An Exposition is the second tractate of Codex XI from the Nag Hammadi Library.
The Greek original is lost and the Coptic version is in poor condition.
The author presents his own version of the gnostic creation myth, beginning with the Father and concluding with the restoration of the spiritual seed to the Pleroma (Fullness).
“The Father, who is the root of the All and the Ineffable One, exists as Oneness, being alone in silence – ‘silence’ means tranquillity – since he was in fact One, and nothing existed before him.”
The author says the root of the All – the Father – first spreads himself out into Two and then into Four. From Four he also extends himself as far as Three Hundred Sixty, representing the ultimate edge of the Pleroma (360 being the number of levels between the material plane and the Pleroma – this concurs with the Secret Book of John).
The tractate goes onto relate Sophia’s error, split and separation from the Pleroma, but much of the text is missing making it difficult to follow the narrative. From other gnostic texts we can piece the message together.
Sophia repents and prays; the Pleroma sends the Son (Jesus) who heals her sufferings. Jesus and Sophia then create the world as a likeness of the Pleroma from her passions and her “seeds”.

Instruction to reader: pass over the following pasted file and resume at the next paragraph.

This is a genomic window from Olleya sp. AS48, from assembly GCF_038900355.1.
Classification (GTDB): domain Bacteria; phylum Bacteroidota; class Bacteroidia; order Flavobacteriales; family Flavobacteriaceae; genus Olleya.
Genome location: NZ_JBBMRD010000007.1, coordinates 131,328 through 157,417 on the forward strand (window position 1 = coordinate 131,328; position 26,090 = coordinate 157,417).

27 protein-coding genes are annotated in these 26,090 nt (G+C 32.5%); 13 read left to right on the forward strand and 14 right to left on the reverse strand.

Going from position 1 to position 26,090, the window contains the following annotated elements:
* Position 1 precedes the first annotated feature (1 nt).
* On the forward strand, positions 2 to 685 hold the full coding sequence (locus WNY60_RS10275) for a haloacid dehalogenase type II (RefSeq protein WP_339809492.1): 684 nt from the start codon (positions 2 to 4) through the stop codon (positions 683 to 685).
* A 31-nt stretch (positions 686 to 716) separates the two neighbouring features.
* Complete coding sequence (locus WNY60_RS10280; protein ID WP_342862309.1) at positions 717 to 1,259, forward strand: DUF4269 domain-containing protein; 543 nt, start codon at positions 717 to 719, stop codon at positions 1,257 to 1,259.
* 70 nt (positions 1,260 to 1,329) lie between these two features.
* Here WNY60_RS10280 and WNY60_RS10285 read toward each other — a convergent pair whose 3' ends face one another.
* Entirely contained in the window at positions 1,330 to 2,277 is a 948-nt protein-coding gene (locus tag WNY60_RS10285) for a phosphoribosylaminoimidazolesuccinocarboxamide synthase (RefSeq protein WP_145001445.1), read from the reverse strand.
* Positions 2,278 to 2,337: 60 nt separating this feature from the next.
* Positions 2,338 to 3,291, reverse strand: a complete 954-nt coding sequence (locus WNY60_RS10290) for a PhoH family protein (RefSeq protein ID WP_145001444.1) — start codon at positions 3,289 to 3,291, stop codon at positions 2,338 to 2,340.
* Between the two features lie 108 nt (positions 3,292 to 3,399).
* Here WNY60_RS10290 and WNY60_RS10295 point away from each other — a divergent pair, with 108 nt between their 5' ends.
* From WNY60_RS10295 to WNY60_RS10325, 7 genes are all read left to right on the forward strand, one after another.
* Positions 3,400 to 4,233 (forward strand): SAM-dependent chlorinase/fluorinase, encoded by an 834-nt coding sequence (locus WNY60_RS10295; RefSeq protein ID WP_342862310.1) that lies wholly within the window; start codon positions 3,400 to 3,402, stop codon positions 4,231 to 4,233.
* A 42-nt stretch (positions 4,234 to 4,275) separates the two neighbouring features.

The Saviour and Sophia cannot enter into direct contact with the material world, so the demiurge acts as an intermediary. The demiurge is unaware Sophia has inserted the spiritual seed (divine spark) into the first human.
The narrative happily concludes with the restoration to the Pleroma:
“So when Sophia receives her partner, and Jesus receives Christ, and the seeds are united with the angels, then the Fullness will receive Sophia in joy, and the All will be joined together and restored.”
An Exposition then continues with five short texts relating to ritual practices: anointing, baptism (two readings) and the eucharist (two readings).
The first reading is a prayer addressed to the Father that he send the Son to be present as the active divine power in the anointing rite. This would take place during the first phase of the initiation ritual, before the immersion of the candidate in water.
Three aspects of baptism are highlighted: baptism provides the remission of sins, it transports the initiate from one region (our world) to another (aeon), and it facilitates the formation of fully formed beings from seeds.
The first baptism brings the initiate into the aeon and incorruptibility. The second baptism occurs after death, when the ascending spirit is integrated into the Pleroma.
The last two readings are heavily damaged but the reference to food and drink suggest these prayers were uttered in thanksgiving or at a Eucharistic celebration.
Scholars do not know who the author is but estimate it was written sometime between 160 and 350.
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